Filmmaker: Ornette is currently caping off a one week run at Spectacle, but was there a theatrical premiere once the restoration was initially completed?

Doros: Yes, there was a run at the IFC Center. It got great coverage, it was very well respected but not hugely successful. Ornette is and was an aesthetic that is not popular music, it’s a specialized sound.

Filmmaker: It seems that there’s been a recent renewed interest in some of your titles, for a variety of reasons. Losing Ground, for instance, just had its first theatrical run in the Black Independents series at Lincoln Center and is playing BAM again this month.

Doros: Yes, Kathleen [Collins, the director] died in 1988 and the film sat at Duart. It wasn’t until they, along with professor Terry Francis at Yale, started calling her daughter, saying “You have to do something with the negative,” that they decided that the film should be remastered and redone. And then they came to us to distribute the film, which took another two years to find the proper opening, and redo the sound. But it’s such a joy to bring out a film for the first time.

Filmmaker: Are you planning to do anything else with the additional home videos you have from Shirley Clarke?

Doros: There’s going to be something called the Magic Box Project Shirley Volume IV, which will be at least three or four discs, maybe eight hours of her work, and the home videos, we will put on the internet some day with the help of the Wisconsin Center for Film and Theater Research, since they have the Shirley Clarke collection.

Filmmaker: Is there a projected release date?

Doros: I’m thinking December, because I have to do Losing Ground first.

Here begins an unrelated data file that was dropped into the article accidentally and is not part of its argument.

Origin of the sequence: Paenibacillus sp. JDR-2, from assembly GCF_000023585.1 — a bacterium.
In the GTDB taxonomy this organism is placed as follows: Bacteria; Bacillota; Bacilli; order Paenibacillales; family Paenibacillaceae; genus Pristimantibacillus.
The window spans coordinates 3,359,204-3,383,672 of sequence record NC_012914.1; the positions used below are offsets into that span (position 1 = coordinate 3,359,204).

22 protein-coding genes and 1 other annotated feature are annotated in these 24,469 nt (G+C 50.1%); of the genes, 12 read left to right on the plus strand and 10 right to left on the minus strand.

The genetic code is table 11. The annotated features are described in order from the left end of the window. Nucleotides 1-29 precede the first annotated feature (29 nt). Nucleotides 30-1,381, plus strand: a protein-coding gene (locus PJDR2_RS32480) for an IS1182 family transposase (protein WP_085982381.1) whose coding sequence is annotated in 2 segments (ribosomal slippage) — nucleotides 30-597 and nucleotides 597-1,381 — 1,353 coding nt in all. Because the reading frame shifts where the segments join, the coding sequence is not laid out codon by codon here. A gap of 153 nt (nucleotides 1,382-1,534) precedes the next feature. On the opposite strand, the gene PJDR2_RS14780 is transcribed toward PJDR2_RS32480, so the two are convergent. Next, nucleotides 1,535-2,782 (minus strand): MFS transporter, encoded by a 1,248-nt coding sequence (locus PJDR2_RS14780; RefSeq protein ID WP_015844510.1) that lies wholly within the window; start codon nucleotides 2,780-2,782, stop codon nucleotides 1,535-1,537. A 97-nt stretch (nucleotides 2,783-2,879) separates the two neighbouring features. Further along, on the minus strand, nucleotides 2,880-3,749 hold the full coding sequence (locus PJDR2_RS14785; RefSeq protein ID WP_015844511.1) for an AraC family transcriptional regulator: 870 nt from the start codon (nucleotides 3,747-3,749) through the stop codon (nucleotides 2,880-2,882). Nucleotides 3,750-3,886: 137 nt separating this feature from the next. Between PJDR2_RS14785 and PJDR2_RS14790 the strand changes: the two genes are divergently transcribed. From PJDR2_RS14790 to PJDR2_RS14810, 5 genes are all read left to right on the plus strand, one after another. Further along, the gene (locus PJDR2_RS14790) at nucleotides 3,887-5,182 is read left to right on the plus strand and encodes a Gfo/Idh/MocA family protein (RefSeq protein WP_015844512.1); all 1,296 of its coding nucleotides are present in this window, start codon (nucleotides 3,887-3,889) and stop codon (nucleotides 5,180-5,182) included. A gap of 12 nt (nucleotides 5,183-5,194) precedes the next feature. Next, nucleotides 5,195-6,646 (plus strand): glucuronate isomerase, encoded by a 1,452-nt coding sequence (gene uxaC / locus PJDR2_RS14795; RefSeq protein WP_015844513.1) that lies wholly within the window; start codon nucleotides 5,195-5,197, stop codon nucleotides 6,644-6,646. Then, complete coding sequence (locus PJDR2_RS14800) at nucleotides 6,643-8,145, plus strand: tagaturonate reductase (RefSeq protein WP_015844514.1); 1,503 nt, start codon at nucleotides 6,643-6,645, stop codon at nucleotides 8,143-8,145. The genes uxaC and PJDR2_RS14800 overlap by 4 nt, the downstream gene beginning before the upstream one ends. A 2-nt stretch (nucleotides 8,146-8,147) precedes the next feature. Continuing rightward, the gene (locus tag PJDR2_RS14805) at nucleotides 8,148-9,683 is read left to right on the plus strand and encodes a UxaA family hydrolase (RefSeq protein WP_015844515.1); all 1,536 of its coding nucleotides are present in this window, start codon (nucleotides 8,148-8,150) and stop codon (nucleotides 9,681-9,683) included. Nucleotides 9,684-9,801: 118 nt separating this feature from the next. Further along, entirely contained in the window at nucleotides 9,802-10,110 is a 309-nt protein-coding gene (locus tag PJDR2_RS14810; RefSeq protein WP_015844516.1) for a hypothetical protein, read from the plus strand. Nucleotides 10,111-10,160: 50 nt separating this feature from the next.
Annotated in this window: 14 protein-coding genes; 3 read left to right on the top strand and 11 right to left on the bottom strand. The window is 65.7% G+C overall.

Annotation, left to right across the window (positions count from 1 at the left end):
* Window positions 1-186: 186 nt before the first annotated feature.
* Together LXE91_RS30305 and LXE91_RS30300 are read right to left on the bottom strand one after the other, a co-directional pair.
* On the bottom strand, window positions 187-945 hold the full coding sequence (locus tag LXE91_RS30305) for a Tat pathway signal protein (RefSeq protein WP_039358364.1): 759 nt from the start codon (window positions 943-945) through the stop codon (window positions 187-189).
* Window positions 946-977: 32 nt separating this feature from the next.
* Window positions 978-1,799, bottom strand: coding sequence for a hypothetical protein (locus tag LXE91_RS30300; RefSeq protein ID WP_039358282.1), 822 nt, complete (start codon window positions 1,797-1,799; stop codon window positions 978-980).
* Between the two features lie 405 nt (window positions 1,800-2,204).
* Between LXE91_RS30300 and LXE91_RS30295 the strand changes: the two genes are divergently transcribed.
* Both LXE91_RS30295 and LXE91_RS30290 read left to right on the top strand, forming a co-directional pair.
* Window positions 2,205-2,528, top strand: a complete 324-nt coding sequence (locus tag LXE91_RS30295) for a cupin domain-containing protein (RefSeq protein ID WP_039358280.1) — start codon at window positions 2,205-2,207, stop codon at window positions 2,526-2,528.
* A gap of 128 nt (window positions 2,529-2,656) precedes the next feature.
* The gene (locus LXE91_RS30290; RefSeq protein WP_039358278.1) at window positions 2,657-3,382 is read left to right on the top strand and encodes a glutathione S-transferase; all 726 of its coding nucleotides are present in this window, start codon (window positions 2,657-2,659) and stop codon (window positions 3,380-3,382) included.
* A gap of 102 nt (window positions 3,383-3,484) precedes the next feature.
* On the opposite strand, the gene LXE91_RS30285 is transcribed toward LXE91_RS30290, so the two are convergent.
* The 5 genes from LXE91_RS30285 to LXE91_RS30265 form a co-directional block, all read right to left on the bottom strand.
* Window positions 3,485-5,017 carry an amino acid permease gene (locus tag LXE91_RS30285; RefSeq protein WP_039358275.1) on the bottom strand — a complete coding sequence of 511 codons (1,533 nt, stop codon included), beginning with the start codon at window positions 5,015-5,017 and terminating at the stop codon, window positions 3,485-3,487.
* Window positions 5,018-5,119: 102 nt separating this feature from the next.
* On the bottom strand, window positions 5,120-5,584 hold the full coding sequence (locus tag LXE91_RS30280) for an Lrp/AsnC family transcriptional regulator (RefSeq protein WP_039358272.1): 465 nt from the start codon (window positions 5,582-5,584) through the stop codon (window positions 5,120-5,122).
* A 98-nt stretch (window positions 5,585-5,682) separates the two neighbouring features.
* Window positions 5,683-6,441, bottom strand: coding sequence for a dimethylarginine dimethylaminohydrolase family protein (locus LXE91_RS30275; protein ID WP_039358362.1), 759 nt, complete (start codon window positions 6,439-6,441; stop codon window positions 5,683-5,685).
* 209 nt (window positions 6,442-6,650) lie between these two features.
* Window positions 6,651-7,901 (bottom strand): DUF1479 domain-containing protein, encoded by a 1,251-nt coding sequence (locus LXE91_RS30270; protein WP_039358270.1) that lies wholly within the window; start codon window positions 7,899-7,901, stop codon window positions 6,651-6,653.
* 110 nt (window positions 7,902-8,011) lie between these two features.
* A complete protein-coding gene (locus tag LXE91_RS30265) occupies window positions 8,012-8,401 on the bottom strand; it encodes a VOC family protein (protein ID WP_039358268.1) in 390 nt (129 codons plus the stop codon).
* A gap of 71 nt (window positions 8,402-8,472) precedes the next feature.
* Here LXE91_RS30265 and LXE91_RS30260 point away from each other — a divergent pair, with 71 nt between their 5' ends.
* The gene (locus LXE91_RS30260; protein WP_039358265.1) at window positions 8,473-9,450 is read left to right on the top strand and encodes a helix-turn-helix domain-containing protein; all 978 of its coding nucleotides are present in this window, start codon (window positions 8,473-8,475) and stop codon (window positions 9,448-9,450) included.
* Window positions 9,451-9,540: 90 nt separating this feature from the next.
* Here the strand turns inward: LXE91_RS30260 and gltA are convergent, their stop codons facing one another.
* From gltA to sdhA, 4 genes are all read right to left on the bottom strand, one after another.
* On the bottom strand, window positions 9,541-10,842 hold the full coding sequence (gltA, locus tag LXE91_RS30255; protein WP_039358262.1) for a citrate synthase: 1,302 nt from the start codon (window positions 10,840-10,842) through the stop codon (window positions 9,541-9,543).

Filmmaker: I have to ask about the piece you and Amy wrote about Stephen Winter’s Jason and Shirley. Have you seen it since?

Doros: Yes, three times.

Filmmaker: And your opinion still stands.

Doros: We have never done this before in our thirty years in the business. We don’t like to be callous. What we wrote took three and a half days to write, because we wanted to express how we and Wendy Clarke felt. Over the years, we’ve dealt with everyone from D.A. Pennebaker to other people who were with her when she died, so Amy and I felt like we needed to express how the family felt and how we felt. Will we stand by it? Yes, because we wrote what we meant. We didn’t like to do it, and we refused to do interviews about it afterwards, but that’s how we felt.

Filmmaker: Did Stephen contact you?

Doros: No, he had contacted us three months before, and we watched the first 10 minutes of his film and decided it wasn’t for us. Frankly, as soon as they started talking about how awful Wendy is, we didn’t like it, but then when Wendy saw it, we had to talk it over, and realized that it was damaging to not only her mother, but to her. And we felt like we had to do something.

Filmmaker: Richard Brody, who is an ardent admirer of Clarke and Portrait of Jason, chose to feature Jason and Shirley in his write-up of BAMcinemaFest.

Doros: Richard, along with Manohla Dargis, is probably the best supporter of Milestone, and if he has a different opinion, God bless him. We could have a great discussion about it, but if he has that opinion, he’s earned the right.

Filmmaker: Ornette, The Connection and Portrait of Jason are now on Fandor. Do you have any plans to release additional titles on SVOD services?

Doros: We made a big deal with Fandor, who we like and who are sponsoring a film that we’re producing, NotFilm, directed by Ross Lipman. It was suggested to him that he restore a Samuel Beckett short starring Buster Keaton, and he fell in love with the work, and he asked Barney Rosset if he had any outtakes from the film, and it turned out to be the missing first scene, and Ross has now done a two hour documentary about that film, Keaton, Beckett, and Rosset, and we’re producing it. We never wanted to produce, but we’re very proud to be doing so after seeing it. It’s really great.